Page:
Central considers moving Public Relations to College of Business

Central considers moving Public Relations to College of Business

Aaron Kunkler, Staff Reporter

Recently, there has been discussion about moving the public relations program from the communication department, a subset of the College of Arts and Humanities, into the College of Business.

The idea was proposed by Kathryn Martell, Dean of the College of Business, and then endorsed by Kirk Johnson, former interim Dean for the College of Arts and Humanities and current Dean for the College of the Sciences.

“Occasionally, it becomes useful to look at if there’s a better way to put the pieces together,” Johnson said.

The movement of the PR program to the College of Business could benefit students by bringing the marketing and PR programs closer together, Johnson said.

The PR program was originally formed out of the journalism and communication studies programs in the communication department. However, many people see it as having more in common with a business program than with communication.

According to George Clark, vice president of Business and Financial Affairs, the move would have little financial impact on either of the colleges.

However, Phil Backlund, professor of speech communication and former chair of the communication department, said that the PR department may account for up to one-third of students in the communication department.

Backlund said he opposes the move, but no one other than the two deans has any real control over the process or negotiations.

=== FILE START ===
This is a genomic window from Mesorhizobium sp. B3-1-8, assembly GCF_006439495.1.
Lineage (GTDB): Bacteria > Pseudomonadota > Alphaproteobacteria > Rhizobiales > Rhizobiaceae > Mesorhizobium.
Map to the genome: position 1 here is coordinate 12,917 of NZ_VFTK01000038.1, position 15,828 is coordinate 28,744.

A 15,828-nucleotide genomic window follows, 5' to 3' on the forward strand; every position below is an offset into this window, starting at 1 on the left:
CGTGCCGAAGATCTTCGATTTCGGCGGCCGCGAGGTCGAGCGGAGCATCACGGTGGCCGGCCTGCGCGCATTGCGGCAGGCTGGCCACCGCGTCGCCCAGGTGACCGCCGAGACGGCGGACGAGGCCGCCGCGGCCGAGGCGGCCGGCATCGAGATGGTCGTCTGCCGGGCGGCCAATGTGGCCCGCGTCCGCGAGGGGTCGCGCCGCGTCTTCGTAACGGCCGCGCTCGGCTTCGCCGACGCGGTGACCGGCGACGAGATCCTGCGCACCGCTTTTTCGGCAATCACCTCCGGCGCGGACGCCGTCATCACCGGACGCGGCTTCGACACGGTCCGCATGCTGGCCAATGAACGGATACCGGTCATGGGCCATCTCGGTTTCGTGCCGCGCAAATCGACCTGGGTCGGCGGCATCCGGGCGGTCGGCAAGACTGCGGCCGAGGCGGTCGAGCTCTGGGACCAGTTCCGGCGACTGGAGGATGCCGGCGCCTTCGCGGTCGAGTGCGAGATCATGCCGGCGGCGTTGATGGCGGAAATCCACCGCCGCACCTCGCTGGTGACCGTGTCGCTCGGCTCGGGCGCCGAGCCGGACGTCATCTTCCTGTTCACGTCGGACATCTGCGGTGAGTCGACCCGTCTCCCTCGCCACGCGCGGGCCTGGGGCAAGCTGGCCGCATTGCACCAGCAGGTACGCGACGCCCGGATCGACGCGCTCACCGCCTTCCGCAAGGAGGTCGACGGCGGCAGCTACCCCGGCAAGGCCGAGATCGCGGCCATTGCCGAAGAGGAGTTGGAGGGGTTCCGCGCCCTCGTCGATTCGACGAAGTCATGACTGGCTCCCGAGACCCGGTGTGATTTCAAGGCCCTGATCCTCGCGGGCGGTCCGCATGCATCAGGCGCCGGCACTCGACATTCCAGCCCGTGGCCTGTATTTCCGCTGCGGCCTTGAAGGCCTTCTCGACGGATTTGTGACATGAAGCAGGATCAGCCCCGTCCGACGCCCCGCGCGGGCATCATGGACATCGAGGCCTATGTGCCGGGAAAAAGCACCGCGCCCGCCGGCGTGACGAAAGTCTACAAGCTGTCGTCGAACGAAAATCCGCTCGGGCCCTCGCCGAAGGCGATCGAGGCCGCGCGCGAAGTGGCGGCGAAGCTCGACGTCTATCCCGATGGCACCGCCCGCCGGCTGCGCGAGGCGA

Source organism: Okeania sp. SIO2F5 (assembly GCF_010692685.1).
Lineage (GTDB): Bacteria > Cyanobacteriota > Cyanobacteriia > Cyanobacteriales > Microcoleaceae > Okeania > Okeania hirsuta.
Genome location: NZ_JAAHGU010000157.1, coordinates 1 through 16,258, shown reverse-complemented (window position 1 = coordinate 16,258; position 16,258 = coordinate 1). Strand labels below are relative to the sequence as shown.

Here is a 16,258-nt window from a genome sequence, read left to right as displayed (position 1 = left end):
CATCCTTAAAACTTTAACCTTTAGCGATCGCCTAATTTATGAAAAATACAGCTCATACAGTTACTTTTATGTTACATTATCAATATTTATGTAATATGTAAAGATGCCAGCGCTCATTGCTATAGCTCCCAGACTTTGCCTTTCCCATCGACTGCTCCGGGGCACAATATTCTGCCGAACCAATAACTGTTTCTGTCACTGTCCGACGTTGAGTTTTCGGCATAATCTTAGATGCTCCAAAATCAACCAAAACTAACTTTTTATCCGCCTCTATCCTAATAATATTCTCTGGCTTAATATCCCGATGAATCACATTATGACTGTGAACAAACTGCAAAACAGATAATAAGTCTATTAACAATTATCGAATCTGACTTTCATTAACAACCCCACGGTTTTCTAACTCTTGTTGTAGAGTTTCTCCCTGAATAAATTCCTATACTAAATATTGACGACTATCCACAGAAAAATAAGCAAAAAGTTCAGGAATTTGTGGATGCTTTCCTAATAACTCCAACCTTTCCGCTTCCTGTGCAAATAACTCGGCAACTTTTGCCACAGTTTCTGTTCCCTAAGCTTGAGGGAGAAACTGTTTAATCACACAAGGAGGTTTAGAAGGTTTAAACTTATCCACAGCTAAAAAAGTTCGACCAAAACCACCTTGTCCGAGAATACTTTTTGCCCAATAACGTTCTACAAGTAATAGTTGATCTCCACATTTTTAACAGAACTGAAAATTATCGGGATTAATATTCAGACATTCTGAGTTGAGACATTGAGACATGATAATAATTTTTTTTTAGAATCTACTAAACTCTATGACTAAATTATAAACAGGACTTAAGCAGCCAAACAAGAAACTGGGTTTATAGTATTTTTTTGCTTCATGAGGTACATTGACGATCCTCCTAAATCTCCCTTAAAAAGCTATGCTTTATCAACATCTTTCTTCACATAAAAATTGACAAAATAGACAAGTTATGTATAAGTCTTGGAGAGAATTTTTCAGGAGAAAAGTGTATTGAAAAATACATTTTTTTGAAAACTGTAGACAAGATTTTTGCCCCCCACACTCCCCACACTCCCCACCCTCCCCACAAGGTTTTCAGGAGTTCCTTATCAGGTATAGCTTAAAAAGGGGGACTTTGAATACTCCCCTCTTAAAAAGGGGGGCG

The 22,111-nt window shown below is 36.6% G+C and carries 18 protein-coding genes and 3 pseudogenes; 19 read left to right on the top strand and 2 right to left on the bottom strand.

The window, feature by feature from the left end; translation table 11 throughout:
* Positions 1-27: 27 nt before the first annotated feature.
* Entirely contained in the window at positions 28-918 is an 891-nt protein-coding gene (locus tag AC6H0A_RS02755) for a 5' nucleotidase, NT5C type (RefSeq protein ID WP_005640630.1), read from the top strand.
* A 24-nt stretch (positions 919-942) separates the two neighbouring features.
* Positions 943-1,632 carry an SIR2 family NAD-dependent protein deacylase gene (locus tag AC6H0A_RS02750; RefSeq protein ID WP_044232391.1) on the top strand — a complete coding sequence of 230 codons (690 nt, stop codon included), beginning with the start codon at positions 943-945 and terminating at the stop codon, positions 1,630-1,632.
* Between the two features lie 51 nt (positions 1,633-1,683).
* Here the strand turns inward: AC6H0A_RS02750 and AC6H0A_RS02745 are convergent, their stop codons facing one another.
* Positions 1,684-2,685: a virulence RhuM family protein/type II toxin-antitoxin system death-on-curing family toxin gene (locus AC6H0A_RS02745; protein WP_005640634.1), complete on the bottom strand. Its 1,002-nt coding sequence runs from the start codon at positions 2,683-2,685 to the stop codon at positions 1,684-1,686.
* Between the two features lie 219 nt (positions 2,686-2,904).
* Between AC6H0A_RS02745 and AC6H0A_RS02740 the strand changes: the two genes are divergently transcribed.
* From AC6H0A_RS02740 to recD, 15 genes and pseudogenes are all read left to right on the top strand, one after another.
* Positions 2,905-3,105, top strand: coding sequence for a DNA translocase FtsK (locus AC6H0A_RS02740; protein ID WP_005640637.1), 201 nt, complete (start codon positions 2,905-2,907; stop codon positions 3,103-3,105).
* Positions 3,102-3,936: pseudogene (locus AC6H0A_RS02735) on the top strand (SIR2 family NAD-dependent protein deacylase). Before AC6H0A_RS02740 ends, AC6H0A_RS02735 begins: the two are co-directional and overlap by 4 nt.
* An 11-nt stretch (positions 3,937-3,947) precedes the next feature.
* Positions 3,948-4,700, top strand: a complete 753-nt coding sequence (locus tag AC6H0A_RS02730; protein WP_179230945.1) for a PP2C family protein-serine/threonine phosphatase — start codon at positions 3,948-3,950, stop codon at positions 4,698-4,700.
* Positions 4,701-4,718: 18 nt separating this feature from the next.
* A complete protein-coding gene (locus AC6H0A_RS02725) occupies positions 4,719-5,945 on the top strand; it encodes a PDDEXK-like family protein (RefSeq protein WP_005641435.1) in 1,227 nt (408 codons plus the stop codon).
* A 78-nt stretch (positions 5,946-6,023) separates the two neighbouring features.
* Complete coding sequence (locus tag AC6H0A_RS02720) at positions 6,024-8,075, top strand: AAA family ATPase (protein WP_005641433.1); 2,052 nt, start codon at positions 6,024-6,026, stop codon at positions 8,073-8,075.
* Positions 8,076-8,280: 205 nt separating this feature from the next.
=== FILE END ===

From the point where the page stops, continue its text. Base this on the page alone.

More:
“I didn’t think it was a good idea in the first place, and now it’s completely out of my hands,” Backlund said.

Moving the program would have direct consequences under the new responsibility centered management revenue model, which rewards departments 80 percent of the funding from student-credit hours.

Based on a budget model provided by Clark at the last faculty senate meeting, every college in the university is generating a revenue (with summer revenues included) outside of the College of Business.

The management department of the College of Business is currently losing $1.02 million per year.

In contrast, the communication department generates a $561 thousand surplus every year.

Losing one third of its total student-credit hours, as well as students in the program, would likely hurt the communication department, but may help the management department.

However, nothing has been decided yet. Johnson said the move would largely be based around providing benefits to the students instead of university economic concerns.

“We’re a long ways off from something that I think would be a done deal,” Johnson said.

Cesar Garcia, the former chair of the Communication department, recently stepped down, and Rodney Bransdorfer is the current interim chair.

Robertson’s first day on the job was Feb. 3, so it’s unknown at this time how much consideration she has been able to put into the proposal.

Martell had no comment other than saying that discussions were underway with the College of Arts and Humanities.

Ultimately, students and faculty alike will have to await a decision from the college deans to get a sense of if, how and when these changes may take place.